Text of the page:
EU asked to help resolve territorial dispute in the Caucasus

EU asked to help resolve territorial dispute in the Caucasus

EUbusiness, UK
May 18 2004

Azerbaijan asked the European Union on Tuesday to help find a
solution to its territorial dispute with Armenia which has eluded
other international mediators for a decade.

President Ilham Aliyev told reporters that “Azerbaijan is very strongly
interested that other important European organisations, first of all
the EU, take a more active stand” in helping to end the dispute over
the enclave of Nagorno-Karabakh.

Aliyev had earlier met Romano Prodi, the president of the EU
Commission, who said he was “worried” that there had been no moves
towards peace since the two former Soviet republics signed a ceasefire
to end a bloody war 10 years ago last week.

The five-year war claimed 35,000 lives and forced one million people
to flee their homes, according to independent estimates.

It also left the 4,400-square-kilometre (1,700-sq-mile) enclave —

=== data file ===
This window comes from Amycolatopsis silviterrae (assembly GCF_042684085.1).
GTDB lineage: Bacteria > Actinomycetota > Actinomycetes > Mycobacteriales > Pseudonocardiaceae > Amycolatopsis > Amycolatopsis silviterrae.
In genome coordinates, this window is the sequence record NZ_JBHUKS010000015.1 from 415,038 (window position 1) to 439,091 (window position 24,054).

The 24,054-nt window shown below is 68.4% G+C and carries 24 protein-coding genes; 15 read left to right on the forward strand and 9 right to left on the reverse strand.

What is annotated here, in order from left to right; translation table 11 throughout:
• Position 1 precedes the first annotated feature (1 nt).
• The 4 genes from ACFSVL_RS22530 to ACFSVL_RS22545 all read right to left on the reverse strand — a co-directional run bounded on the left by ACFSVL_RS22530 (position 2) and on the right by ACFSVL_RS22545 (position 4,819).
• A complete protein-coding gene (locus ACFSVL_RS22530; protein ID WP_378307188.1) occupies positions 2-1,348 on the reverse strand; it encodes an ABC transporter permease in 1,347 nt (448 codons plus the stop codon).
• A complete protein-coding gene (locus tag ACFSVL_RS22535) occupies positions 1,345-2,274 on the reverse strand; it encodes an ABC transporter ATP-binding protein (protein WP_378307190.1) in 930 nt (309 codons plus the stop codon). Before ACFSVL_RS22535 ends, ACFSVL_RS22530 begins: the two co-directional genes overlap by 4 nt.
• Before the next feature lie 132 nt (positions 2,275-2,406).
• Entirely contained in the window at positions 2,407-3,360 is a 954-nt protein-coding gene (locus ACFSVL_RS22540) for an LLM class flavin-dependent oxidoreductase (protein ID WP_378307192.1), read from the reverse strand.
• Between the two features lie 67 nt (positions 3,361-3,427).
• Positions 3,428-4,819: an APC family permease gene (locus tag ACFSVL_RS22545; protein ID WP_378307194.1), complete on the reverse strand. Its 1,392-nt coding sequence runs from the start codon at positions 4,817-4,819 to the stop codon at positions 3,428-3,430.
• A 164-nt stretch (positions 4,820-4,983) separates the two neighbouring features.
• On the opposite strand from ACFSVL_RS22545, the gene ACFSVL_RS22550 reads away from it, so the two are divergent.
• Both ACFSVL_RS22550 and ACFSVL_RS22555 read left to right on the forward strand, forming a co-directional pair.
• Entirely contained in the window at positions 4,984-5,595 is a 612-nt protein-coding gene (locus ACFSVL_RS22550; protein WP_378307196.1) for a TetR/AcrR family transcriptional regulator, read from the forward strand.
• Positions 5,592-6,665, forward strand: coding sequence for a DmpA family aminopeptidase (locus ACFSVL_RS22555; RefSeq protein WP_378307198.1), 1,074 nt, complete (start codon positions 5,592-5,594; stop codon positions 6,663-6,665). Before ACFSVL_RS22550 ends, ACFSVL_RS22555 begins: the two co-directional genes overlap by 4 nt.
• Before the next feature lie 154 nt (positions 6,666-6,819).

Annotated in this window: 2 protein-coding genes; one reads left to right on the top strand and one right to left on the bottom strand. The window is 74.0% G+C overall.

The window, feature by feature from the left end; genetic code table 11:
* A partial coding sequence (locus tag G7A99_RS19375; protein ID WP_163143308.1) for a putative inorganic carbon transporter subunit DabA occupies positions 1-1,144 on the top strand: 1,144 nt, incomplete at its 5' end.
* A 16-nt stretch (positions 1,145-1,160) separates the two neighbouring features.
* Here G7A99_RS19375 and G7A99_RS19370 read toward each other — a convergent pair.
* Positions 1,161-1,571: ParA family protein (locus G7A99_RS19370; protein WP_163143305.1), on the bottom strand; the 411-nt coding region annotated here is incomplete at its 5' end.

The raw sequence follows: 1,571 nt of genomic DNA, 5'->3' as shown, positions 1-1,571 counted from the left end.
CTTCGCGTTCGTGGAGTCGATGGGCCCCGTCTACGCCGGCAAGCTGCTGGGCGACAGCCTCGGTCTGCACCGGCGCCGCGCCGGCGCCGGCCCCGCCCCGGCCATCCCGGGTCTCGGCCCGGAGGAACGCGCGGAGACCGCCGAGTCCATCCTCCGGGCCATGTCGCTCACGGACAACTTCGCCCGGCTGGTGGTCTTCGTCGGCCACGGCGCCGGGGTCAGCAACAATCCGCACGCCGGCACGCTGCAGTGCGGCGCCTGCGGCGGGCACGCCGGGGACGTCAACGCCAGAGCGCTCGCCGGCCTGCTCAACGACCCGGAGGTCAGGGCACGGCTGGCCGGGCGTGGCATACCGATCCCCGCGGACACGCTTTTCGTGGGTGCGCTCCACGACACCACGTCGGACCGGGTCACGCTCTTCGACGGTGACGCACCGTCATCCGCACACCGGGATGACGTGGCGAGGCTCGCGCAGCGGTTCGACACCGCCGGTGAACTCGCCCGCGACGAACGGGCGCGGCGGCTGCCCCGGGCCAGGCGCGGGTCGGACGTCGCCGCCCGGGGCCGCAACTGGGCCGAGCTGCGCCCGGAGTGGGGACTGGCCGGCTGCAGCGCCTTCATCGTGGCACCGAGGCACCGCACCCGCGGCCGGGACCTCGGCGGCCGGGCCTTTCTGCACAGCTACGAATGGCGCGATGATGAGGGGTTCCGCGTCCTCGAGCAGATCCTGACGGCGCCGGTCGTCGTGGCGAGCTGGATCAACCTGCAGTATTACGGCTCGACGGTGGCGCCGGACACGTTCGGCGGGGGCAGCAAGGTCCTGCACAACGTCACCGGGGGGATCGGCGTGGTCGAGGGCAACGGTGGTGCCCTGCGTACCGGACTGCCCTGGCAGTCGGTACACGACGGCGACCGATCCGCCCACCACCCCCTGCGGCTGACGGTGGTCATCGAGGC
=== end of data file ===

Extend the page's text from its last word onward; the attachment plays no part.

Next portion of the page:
about five percent of the area of Azerbaijan — in Armenian hands,
together with seven adjoining Azeri districts and a land corridor
to Armenia.

Both Aliyev and Prodi said that any initiative involving the EU
should complement and not replace the efforts of the Minsk Group,
a a 13-nation body set up to mediate and co-chaired by the United
States, Russia and France.

“The Minsk group has a mandate from the OSCE (the Organization for
Security and Cooperation in Europe) and nobody is going to question
that mandate,” Aliyev said.

But, he said, “if we consider ourselves as a part of Europe… the
occupation of the territory of one country must be stopped.”

The newly enlarged EU has adopted what it calls a “neighborhood
policy” towards Azerbaidjan, Armenia and Georgia, the third former
Soviet republic in the Caucasus.